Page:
It was some time before I even noticed the creature, and it was probably dead (no cockroach is ever definitely dead), but I didn’t know that. Not having noticed it before, the impression was of a hunched, brownish-black form with beady eyes that had emerged from the shadows to corner me. (Yes, it was behind me. Meaning I moved in front of it. Look, I was focused on the computer–and I’m one of those technicians that ought to be reckoned legally blind to the world when they’re working on something.)
Fortunately, my manager was not there to watch me freeze like a statue (as the fear kicked in), then jump up, flip out–I may have screamed, I couldn’t say–and half-run, half-dive out of the office and to the bathroom, where I must’ve spent twenty minutes trying to refrain from hyperventilating.
Unfortunately, not only does my manager have an open door policy and a nice, big window that let everyone anywhere nearby watch me freak, I passed him on my way out of the office.
So, yeah. Embarrassed myself. Keenly. Over a harmless bug which, upon later examination (it’s not like I was done with the computer yet), was almost certainly dead.
(They’re never, ever definitely dead.)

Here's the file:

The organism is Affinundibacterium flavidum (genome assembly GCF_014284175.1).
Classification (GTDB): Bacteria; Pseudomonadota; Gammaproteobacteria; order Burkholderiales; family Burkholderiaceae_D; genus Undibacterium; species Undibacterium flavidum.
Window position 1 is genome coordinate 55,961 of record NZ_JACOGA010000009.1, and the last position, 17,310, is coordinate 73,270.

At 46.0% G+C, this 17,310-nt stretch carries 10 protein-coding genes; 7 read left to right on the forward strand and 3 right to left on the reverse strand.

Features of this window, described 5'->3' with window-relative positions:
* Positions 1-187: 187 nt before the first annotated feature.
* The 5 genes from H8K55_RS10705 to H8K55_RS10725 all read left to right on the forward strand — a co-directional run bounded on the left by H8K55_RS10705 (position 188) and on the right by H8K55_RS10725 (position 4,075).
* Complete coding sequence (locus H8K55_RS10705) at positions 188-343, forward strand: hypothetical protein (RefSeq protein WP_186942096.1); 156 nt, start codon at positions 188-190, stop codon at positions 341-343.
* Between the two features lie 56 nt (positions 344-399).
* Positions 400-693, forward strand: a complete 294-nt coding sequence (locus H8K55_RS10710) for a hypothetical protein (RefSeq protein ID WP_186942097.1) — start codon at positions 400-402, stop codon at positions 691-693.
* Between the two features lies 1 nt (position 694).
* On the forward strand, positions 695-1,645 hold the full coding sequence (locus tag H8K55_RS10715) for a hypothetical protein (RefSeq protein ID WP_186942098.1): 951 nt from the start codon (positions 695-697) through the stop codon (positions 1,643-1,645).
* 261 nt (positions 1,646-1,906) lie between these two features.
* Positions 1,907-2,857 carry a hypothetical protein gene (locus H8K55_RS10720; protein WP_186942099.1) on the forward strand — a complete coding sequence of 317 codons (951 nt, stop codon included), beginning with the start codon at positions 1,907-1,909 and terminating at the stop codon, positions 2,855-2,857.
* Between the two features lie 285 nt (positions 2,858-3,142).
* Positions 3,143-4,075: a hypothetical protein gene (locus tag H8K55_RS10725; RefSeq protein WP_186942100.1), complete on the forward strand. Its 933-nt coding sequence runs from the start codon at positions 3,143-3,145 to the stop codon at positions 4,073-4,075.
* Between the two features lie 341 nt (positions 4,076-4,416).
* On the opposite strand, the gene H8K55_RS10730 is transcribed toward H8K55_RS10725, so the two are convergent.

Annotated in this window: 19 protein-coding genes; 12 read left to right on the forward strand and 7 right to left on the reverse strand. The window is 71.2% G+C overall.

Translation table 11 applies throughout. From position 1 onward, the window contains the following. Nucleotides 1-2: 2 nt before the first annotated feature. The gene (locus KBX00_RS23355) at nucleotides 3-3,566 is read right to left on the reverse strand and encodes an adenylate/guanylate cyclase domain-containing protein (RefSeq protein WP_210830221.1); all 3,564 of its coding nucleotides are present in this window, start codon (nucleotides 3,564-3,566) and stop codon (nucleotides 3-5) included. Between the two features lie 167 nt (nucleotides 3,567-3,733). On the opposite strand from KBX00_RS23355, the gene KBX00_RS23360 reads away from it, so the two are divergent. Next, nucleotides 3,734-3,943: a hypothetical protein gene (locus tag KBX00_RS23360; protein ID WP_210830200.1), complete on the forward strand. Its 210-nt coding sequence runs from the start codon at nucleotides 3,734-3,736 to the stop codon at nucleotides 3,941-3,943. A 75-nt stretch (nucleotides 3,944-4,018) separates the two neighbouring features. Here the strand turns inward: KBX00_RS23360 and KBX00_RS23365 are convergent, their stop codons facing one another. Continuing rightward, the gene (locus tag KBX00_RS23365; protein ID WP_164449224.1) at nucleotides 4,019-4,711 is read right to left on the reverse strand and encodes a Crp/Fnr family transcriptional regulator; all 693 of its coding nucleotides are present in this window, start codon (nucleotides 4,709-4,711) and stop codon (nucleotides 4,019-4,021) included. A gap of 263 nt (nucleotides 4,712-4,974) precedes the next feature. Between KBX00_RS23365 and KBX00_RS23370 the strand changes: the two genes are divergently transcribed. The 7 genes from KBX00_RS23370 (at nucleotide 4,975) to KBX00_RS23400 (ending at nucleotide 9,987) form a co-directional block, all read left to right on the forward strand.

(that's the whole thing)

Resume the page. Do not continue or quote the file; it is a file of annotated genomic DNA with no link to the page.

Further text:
At least great whites are actually dangerous. Here’s some fun facts.
According to the Florida Museum of Natural History, sharks have, unprovoked, attacked roughly a thousand people in the last three centuries, killing about forty. The number of unprovoked cockroach attacks in that same amount of time is currently believed to be between zero and one, with no fatalities, depending on the definition of “provoked” and “attack.” The official number was originally one, but the victim of the attack took offense, objecting to the museum staff’s explanation that his reflexes were too embarrassingly slow for his swat at the cockroach to qualify as provocation for its sudden flight toward him. The number dropped to zero when he finally convinced them that the cockroach’s flight did not qualify as an attack since it had apparently died of shame in midair before it could take any indisputably aggressive actions.